Eco-responsibility in Cosmetic Valley

(La version Française est disponible ici./The French version is available here.)

by Alban Muller, Alban Muller International:

What is Cosmetic Valley’s philosophy toward eco-responsibility?
Cosmetic Valley is an association supported both by local authorities (state, district, cities, etc.) and companies, as part of a French governmental program of “competitive clusters.” Of the 67 French clusters, Cosmetic Valley is rated among the 20 best, with its 196 members in a vertical system that produces “seeds” to the final product, with the aim to improve the capacity of its members to compete better on the international markets. Since the companies within the cluster are so diverse, we needed to find a common approach to achieve our goals and we chose eco-responsibility. This approach has been summarized into a charter and was signed under the eyes of our minister of ecology, Chantal Jouanna, and the president of our senate, Gerard Larcher, on Oct. 16, 2009.

This charter focuses on four primary components:

  • Environnent (energy, waste, transport)
  • Impact of Products (safety, eco-toxicity, bioaccumulation)
  • Continuous Progress Approach (communicating on the action and progress made, making co-workers aware and active regarding eco-responsibility)
  • Societal Relations (fair trade, developing human resources, sponsorship).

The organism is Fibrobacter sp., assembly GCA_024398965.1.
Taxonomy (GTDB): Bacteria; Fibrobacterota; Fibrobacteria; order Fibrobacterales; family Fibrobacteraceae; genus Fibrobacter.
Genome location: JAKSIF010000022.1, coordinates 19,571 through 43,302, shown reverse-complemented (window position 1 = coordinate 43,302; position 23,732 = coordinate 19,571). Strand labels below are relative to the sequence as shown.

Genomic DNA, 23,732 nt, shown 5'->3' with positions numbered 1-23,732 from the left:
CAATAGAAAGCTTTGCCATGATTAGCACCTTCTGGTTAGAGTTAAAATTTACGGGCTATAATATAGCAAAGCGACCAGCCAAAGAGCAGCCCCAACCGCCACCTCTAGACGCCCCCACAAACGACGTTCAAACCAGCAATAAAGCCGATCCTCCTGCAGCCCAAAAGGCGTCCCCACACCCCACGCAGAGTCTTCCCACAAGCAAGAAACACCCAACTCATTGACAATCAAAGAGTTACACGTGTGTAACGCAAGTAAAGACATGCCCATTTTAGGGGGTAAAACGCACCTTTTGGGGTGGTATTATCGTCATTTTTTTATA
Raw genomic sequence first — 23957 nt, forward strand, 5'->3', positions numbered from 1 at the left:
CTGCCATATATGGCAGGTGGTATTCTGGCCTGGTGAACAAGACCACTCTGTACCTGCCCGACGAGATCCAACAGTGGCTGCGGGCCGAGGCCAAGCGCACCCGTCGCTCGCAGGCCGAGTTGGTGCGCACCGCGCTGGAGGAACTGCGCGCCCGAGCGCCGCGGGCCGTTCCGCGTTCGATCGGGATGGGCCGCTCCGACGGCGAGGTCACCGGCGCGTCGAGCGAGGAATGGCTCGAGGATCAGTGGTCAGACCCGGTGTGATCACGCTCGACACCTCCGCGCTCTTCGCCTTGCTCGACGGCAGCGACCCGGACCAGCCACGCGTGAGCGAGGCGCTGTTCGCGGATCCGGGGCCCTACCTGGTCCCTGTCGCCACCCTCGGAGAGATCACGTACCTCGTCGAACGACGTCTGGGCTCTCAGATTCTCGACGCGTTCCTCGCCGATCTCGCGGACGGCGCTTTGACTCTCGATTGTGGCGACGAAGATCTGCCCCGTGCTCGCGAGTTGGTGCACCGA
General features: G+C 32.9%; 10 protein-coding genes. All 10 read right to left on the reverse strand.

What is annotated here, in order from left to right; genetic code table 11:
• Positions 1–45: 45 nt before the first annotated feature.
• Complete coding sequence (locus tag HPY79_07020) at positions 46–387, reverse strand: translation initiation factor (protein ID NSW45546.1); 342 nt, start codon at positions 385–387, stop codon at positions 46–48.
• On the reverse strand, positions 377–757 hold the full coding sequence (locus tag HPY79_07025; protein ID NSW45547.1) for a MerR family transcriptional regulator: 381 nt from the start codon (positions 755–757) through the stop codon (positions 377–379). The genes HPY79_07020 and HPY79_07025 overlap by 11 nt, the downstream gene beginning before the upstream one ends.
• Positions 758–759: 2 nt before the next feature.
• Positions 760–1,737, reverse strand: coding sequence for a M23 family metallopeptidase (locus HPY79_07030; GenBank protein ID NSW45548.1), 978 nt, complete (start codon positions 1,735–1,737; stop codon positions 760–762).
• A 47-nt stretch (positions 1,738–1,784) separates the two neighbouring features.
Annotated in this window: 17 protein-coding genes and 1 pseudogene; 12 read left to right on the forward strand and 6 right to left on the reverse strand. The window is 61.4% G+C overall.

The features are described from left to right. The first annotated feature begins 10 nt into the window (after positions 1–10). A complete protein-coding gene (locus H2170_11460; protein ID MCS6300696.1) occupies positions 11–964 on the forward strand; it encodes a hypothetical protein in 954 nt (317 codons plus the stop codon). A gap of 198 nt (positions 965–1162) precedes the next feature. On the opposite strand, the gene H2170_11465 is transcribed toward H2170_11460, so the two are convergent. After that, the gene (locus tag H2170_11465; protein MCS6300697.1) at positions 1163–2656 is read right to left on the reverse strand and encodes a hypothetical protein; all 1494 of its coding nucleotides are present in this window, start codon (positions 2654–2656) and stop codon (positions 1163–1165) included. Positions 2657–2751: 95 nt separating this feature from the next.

This charter was immediately adopted by 35 companies, among them some very large groups that will have a very positive impact on the environment due to the large volume of products they sell and ship. Eco-responsibility leads us to a better management of all our actions, taking all aspects into account—both direct (i.e., What is in the product?) and indirect (i.e., How do I make this product in the best way, and what do I do with the waste generated?).

Cosmetic Valley uses the European Union’s Registration, Evaluation, Authorization and Restriction of Chemical Substances (REACH) studies to assess the environmental impacts of substances. This means that Cosmetic Valley and its members do not make a distinction between “natural” or “synthetic” substances, instead we examine how these substances impact consumers and the environment, which gives us a clear scientific base for our final decisions. We will not issue an “approved” list of substances and a “forbidden” list, as we wish to promote “global dynamic progress toward a positive direction.” Furthermore, Cosmetic Valley and its members try to promote locally produced products to reduce the carbon footprint of our activities. Revisiting our production processes leads us to improve various technical aspects: the use of “green chemistry” techniques (i.e., the elimination of dangerous process chemicals), the improvement of global processes (energy reduction), waste reduction, packaging reduction, and so forth.

Of course, we cannot forget how important education is for improving our global condition, and Cosmetic Valley promotes the education of children, adults and individuals of all ages at specific institutions and through organized groups of member companies. Over all, we have found this global approach to be very profitable, generating positive consequences on local employment, workplace safety, waste recycling and energy savings, and it has enabled Cosmetic Valley companies to become even more competitive and profitable, all the more while meeting consumers’ aspirations and values.

What are members doing to support this philosophy? Are there standards or processes in place?